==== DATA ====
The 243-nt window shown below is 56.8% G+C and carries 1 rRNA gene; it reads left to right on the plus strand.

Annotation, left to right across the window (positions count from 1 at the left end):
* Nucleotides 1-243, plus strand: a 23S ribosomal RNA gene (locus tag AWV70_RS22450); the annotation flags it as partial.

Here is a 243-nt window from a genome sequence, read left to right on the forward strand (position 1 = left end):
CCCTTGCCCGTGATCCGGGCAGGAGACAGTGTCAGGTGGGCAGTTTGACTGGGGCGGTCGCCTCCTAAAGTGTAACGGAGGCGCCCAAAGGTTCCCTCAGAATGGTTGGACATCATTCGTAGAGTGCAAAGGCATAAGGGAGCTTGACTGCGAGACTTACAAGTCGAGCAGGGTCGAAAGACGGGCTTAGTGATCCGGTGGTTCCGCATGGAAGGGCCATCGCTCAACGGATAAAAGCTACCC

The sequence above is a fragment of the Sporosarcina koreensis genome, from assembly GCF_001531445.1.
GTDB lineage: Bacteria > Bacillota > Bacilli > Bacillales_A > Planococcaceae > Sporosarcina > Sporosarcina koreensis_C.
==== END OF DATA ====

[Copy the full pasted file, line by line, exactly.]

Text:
The 243-nt window shown below is 56.8% G+C and carries 1 rRNA gene; it reads left to right on the plus strand.

Annotation, left to right across the window (positions count from 1 at the left end):
* Nucleotides 1-243, plus strand: a 23S ribosomal RNA gene (locus tag AWV70_RS22450); the annotation flags it as partial.

Here is a 243-nt window from a genome sequence, read left to right on the forward strand (position 1 = left end):
CCCTTGCCCGTGATCCGGGCAGGAGACAGTGTCAGGTGGGCAGTTTGACTGGGGCGGTCGCCTCCTAAAGTGTAACGGAGGCGCCCAAAGGTTCCCTCAGAATGGTTGGACATCATTCGTAGAGTGCAAAGGCATAAGGGAGCTTGACTGCGAGACTTACAAGTCGAGCAGGGTCGAAAGACGGGCTTAGTGATCCGGTGGTTCCGCATGGAAGGGCCATCGCTCAACGGATAAAAGCTACCC

The sequence above is a fragment of the Sporosarcina koreensis genome, from assembly GCF_001531445.1.
GTDB lineage: Bacteria > Bacillota > Bacilli > Bacillales_A > Planococcaceae > Sporosarcina > Sporosarcina koreensis_C.